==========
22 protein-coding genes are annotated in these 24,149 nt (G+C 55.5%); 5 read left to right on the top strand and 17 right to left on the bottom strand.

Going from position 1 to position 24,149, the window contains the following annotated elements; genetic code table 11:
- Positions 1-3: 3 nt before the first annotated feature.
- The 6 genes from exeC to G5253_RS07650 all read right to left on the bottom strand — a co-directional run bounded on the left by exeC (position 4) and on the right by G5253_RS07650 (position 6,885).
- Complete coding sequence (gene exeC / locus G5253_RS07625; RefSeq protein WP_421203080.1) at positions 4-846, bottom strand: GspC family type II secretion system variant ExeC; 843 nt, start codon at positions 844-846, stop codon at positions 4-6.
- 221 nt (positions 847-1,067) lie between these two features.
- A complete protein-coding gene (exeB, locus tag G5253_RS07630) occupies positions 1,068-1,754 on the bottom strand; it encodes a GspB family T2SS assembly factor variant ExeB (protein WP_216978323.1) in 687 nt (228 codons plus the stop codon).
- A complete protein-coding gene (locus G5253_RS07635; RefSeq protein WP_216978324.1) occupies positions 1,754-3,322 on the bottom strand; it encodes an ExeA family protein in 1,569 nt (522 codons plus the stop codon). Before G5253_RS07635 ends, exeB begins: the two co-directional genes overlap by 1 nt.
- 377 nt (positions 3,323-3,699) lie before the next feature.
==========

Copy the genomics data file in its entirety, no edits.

22 protein-coding genes are annotated in these 24,149 nt (G+C 55.5%); 5 read left to right on the top strand and 17 right to left on the bottom strand.

Going from position 1 to position 24,149, the window contains the following annotated elements; genetic code table 11:
- Positions 1-3: 3 nt before the first annotated feature.
- The 6 genes from exeC to G5253_RS07650 all read right to left on the bottom strand — a co-directional run bounded on the left by exeC (position 4) and on the right by G5253_RS07650 (position 6,885).
- Complete coding sequence (gene exeC / locus G5253_RS07625; RefSeq protein WP_421203080.1) at positions 4-846, bottom strand: GspC family type II secretion system variant ExeC; 843 nt, start codon at positions 844-846, stop codon at positions 4-6.
- 221 nt (positions 847-1,067) lie between these two features.
- A complete protein-coding gene (exeB, locus tag G5253_RS07630) occupies positions 1,068-1,754 on the bottom strand; it encodes a GspB family T2SS assembly factor variant ExeB (protein WP_216978323.1) in 687 nt (228 codons plus the stop codon).
- A complete protein-coding gene (locus G5253_RS07635; RefSeq protein WP_216978324.1) occupies positions 1,754-3,322 on the bottom strand; it encodes an ExeA family protein in 1,569 nt (522 codons plus the stop codon). Before G5253_RS07635 ends, exeB begins: the two co-directional genes overlap by 1 nt.
- 377 nt (positions 3,323-3,699) lie before the next feature.